Dear Readers,

The explicit message of our recent and very successful subway ad campaign funded by a grant from the New York State Department of Health was, “It’s never too early or too late to ask for Alzheimer’s support.” The implicit message is that the timing of when to reach out for help is highly personal, both for the person who is diagnosed and his or her family.

Some go into action immediately, seeking help, looking for resources and information, and creating a plan. Others are not so quick to act for a variety of emotional and practical reasons. We are here to help find the right approach and resources for each individual and family.

Hearing the words “You have Alzheimer’s” has a profound emotional impact on the person diagnosed, as well as family members. Denial is a normal, and healthy, coping response to the diagnosis, allowing time to process the information, work through the initial challenge to a sense of self, and protect against feeling real terror. But if denial persists, it inhibits the process of getting help and support.

The feelings of guilt, fear, and anger may reinforce or get in the way of the need to get help. Fortunately, CaringKind’s staff is skilled in helping individuals process and understand the impact of a diagnosis and providing guidance for them to access critical resources. Although it is never too late to ask for help, there are several advantages to accessing CaringKind’s programs and services earlier rather than later. Here’s how you can get started:

  • Call our 24-hour Helpline at 646-744-2900. Often we hear that callers wished they had called sooner. Our expert Helpline Specialists provide a supportive ear, access to local programs, and introductions to the wide range of services offered by CaringKind, including our extensive education and training programs.

  • Enroll the person you are caring for in the MedicAlert® NYC Wanderer’s Safety Program. Enrollment is available free of charge to those who cannot afford the fee, and provides identification in case the person with cognitive impairment goes missing. As we often say, we need to hope for the best and plan for the worst. If the bracelet is worn, everyone can breathe a little easier. Without it, an episode of wandering is even more terrifying for families and friends and challenging for the police officers who are trying to help.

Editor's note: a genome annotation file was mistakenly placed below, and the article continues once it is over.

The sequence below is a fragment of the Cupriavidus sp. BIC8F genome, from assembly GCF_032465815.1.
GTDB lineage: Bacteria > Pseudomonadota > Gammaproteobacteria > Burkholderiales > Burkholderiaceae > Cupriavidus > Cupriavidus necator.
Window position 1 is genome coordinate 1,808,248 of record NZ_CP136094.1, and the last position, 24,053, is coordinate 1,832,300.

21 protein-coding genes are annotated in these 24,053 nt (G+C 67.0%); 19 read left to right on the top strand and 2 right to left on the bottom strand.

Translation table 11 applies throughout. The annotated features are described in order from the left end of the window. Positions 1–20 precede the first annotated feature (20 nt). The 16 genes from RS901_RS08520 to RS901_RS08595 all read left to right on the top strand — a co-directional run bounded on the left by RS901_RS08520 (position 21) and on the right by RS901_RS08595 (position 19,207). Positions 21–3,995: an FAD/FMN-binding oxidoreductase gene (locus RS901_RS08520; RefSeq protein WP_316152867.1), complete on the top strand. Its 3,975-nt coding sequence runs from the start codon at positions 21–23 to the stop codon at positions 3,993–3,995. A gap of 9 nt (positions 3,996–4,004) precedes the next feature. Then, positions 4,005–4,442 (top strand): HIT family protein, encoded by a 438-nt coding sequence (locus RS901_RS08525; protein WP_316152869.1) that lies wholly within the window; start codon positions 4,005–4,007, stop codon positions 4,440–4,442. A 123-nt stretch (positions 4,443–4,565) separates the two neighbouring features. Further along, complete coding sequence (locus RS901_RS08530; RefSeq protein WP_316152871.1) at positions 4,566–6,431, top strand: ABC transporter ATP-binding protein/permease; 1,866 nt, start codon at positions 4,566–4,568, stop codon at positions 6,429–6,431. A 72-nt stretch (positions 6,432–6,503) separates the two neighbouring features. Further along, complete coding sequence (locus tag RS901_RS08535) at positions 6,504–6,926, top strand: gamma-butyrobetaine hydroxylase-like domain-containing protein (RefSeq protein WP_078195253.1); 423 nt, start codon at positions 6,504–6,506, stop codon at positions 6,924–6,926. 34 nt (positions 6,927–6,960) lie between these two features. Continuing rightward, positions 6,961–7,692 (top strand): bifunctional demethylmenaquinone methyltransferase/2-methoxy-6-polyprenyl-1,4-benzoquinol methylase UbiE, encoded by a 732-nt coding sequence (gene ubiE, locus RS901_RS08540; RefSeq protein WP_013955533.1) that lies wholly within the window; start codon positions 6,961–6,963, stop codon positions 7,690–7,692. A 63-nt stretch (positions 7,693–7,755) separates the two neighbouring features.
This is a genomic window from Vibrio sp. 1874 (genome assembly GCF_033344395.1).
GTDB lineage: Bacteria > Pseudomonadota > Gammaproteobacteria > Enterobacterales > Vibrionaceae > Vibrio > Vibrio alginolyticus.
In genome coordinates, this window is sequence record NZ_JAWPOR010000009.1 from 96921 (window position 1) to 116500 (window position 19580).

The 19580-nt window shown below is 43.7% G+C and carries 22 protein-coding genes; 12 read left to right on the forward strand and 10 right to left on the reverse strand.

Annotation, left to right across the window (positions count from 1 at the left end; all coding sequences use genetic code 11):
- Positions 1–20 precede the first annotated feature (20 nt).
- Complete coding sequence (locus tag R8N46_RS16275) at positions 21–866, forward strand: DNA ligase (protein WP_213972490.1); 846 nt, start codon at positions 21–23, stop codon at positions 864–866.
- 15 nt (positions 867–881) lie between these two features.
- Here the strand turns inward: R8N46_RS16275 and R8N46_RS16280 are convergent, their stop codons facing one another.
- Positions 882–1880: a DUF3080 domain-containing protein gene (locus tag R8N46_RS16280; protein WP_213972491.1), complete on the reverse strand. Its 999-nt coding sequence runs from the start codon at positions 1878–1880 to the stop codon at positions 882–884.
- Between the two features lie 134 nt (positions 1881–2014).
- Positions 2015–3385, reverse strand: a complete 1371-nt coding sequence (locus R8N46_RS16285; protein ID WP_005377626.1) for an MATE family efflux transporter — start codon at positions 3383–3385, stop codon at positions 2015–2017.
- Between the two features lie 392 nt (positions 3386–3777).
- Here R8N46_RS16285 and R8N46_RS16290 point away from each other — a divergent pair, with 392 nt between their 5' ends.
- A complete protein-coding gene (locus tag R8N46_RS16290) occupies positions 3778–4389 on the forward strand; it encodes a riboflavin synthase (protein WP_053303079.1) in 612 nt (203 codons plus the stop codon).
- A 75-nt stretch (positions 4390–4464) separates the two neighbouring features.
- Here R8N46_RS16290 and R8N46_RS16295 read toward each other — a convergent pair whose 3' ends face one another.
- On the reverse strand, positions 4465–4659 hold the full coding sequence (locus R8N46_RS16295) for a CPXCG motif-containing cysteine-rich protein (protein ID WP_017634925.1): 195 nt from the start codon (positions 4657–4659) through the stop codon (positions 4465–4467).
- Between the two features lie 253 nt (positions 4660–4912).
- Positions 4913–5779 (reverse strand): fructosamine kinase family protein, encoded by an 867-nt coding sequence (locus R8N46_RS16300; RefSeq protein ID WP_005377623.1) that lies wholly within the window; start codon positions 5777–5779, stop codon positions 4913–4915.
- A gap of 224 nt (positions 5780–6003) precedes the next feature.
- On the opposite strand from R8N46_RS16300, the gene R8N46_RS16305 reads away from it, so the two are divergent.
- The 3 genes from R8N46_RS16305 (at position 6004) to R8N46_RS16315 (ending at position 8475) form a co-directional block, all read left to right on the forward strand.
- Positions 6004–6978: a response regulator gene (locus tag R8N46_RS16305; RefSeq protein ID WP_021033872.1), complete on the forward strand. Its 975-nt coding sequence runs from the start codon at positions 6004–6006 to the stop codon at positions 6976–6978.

• Begin long term care planning by speaking with a CaringKind Social Worker, and attend the educational meetings that explain the different care and respite options, as well as how to pay for them. This is best done when the individual still has capacity to participate in the discussions and make his or her wishes known. Although there are strategies to help with financing care at the time that it is needed, attending a Legal & Financial Seminar and meeting with an elder law attorney gives you both options and time to understand the complicated system of payment and access to long term care, as well as the opportunity to create a plan that is best for you and your family.

  • Participating in the Harry and Jeanette Weinberg Early Stage Center provides persons with early stage Alzheimer’s and other dementias the opportunity to socialize with others going through the same experience and to engage in stimulating and enriching (not to mention, fun!) programs. Because the program is limited to those with a diagnosis of mild cognitive impairment or early stage Alzheimer’s, the earlier you apply, the better.

  • Consider joining a support group even if you think it’s too early — or too late. Many caregivers say they wish they had joined earlier. The sense of relief, of being understood, and of community is powerful and healing.

  • Connect2culture® offers a wide range of art, music, dance and other cultural programs for persons with the disease and their family or paid caregivers. What a gift it is to experience the rich cultural variety of New York City in an environment that supports patrons with cognitive impairments, where no one has to be embarrassed or uncomfortable.

Remember all CaringKind programs are free of charge. You don’t have to face Alzheimer’s alone. It is never too early or too late. Call us at 646-744-2900 at any time to learn more about these programs or visit You’ll be glad you did.


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